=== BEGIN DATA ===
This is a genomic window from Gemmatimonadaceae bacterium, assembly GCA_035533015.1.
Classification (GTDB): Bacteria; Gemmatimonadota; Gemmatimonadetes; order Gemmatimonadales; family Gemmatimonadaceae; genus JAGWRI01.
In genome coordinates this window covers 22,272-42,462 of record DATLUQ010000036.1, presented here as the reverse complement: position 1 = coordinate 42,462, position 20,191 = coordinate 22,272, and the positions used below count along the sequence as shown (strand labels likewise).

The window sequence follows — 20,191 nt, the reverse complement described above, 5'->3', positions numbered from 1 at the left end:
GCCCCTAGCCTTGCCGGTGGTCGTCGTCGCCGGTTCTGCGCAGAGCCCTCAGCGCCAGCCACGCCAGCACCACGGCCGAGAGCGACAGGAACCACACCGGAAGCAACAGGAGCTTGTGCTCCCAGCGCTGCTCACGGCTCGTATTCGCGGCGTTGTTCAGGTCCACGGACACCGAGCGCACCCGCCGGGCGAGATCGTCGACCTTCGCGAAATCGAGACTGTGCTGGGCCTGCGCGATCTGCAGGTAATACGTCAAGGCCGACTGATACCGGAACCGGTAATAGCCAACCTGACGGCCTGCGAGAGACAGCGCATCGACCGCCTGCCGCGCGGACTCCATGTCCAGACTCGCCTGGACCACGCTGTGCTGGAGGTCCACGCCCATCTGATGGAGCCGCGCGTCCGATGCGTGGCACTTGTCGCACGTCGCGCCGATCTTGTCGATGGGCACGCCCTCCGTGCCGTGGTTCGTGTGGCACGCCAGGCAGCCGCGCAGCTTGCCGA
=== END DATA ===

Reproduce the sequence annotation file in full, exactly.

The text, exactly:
This is a genomic window from Gemmatimonadaceae bacterium, assembly GCA_035533015.1.
Classification (GTDB): Bacteria; Gemmatimonadota; Gemmatimonadetes; order Gemmatimonadales; family Gemmatimonadaceae; genus JAGWRI01.
In genome coordinates this window covers 22,272-42,462 of record DATLUQ010000036.1, presented here as the reverse complement: position 1 = coordinate 42,462, position 20,191 = coordinate 22,272, and the positions used below count along the sequence as shown (strand labels likewise).

The window sequence follows — 20,191 nt, the reverse complement described above, 5'->3', positions numbered from 1 at the left end:
GCCCCTAGCCTTGCCGGTGGTCGTCGTCGCCGGTTCTGCGCAGAGCCCTCAGCGCCAGCCACGCCAGCACCACGGCCGAGAGCGACAGGAACCACACCGGAAGCAACAGGAGCTTGTGCTCCCAGCGCTGCTCACGGCTCGTATTCGCGGCGTTGTTCAGGTCCACGGACACCGAGCGCACCCGCCGGGCGAGATCGTCGACCTTCGCGAAATCGAGACTGTGCTGGGCCTGCGCGATCTGCAGGTAATACGTCAAGGCCGACTGATACCGGAACCGGTAATAGCCAACCTGACGGCCTGCGAGAGACAGCGCATCGACCGCCTGCCGCGCGGACTCCATGTCCAGACTCGCCTGGACCACGCTGTGCTGGAGGTCCACGCCCATCTGATGGAGCCGCGCGTCCGATGCGTGGCACTTGTCGCACGTCGCGCCGATCTTGTCGATGGGCACGCCCTCCGTGCCGTGGTTCGTGTGGCACGCCAGGCAGCCGCGCAGCTTGCCGA